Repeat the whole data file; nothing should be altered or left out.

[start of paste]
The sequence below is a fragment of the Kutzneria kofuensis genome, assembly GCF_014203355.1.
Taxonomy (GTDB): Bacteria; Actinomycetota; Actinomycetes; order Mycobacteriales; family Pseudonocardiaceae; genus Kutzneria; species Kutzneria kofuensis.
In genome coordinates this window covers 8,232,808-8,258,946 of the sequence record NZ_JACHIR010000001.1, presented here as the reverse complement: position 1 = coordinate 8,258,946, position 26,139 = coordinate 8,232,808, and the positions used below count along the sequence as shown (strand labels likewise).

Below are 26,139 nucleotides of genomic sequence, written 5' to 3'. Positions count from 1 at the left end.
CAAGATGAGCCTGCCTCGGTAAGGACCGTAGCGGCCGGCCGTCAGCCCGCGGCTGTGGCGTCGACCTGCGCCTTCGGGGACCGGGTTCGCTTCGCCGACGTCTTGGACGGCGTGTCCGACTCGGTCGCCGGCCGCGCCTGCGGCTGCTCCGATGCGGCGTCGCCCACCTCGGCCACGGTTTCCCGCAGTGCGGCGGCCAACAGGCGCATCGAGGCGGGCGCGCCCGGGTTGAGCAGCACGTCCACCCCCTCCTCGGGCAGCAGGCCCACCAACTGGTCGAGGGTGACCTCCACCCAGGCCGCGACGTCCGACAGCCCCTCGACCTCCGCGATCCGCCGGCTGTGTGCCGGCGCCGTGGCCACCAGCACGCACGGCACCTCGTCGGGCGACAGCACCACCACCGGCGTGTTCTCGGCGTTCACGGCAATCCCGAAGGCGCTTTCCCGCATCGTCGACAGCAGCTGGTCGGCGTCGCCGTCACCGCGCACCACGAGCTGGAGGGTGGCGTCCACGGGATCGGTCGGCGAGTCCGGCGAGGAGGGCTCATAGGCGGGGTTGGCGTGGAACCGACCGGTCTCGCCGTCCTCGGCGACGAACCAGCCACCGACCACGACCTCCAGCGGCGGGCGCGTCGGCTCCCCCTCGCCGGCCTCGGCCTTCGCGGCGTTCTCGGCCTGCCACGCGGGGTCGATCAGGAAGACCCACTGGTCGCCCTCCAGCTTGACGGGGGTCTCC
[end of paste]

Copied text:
The sequence below is a fragment of the Kutzneria kofuensis genome, assembly GCF_014203355.1.
Taxonomy (GTDB): Bacteria; Actinomycetota; Actinomycetes; order Mycobacteriales; family Pseudonocardiaceae; genus Kutzneria; species Kutzneria kofuensis.
In genome coordinates this window covers 8,232,808-8,258,946 of the sequence record NZ_JACHIR010000001.1, presented here as the reverse complement: position 1 = coordinate 8,258,946, position 26,139 = coordinate 8,232,808, and the positions used below count along the sequence as shown (strand labels likewise).

Below are 26,139 nucleotides of genomic sequence, written 5' to 3'. Positions count from 1 at the left end.
CAAGATGAGCCTGCCTCGGTAAGGACCGTAGCGGCCGGCCGTCAGCCCGCGGCTGTGGCGTCGACCTGCGCCTTCGGGGACCGGGTTCGCTTCGCCGACGTCTTGGACGGCGTGTCCGACTCGGTCGCCGGCCGCGCCTGCGGCTGCTCCGATGCGGCGTCGCCCACCTCGGCCACGGTTTCCCGCAGTGCGGCGGCCAACAGGCGCATCGAGGCGGGCGCGCCCGGGTTGAGCAGCACGTCCACCCCCTCCTCGGGCAGCAGGCCCACCAACTGGTCGAGGGTGACCTCCACCCAGGCCGCGACGTCCGACAGCCCCTCGACCTCCGCGATCCGCCGGCTGTGTGCCGGCGCCGTGGCCACCAGCACGCACGGCACCTCGTCGGGCGACAGCACCACCACCGGCGTGTTCTCGGCGTTCACGGCAATCCCGAAGGCGCTTTCCCGCATCGTCGACAGCAGCTGGTCGGCGTCGCCGTCACCGCGCACCACGAGCTGGAGGGTGGCGTCCACGGGATCGGTCGGCGAGTCCGGCGAGGAGGGCTCATAGGCGGGGTTGGCGTGGAACCGACCGGTCTCGCCGTCCTCGGCGACGAACCAGCCACCGACCACGACCTCCAGCGGCGGGCGCGTCGGCTCCCCCTCGCCGGCCTCGGCCTTCGCGGCGTTCTCGGCCTGCCACGCGGGGTCGATCAGGAAGACCCACTGGTCGCCCTCCAGCTTGACGGGGGTCTCC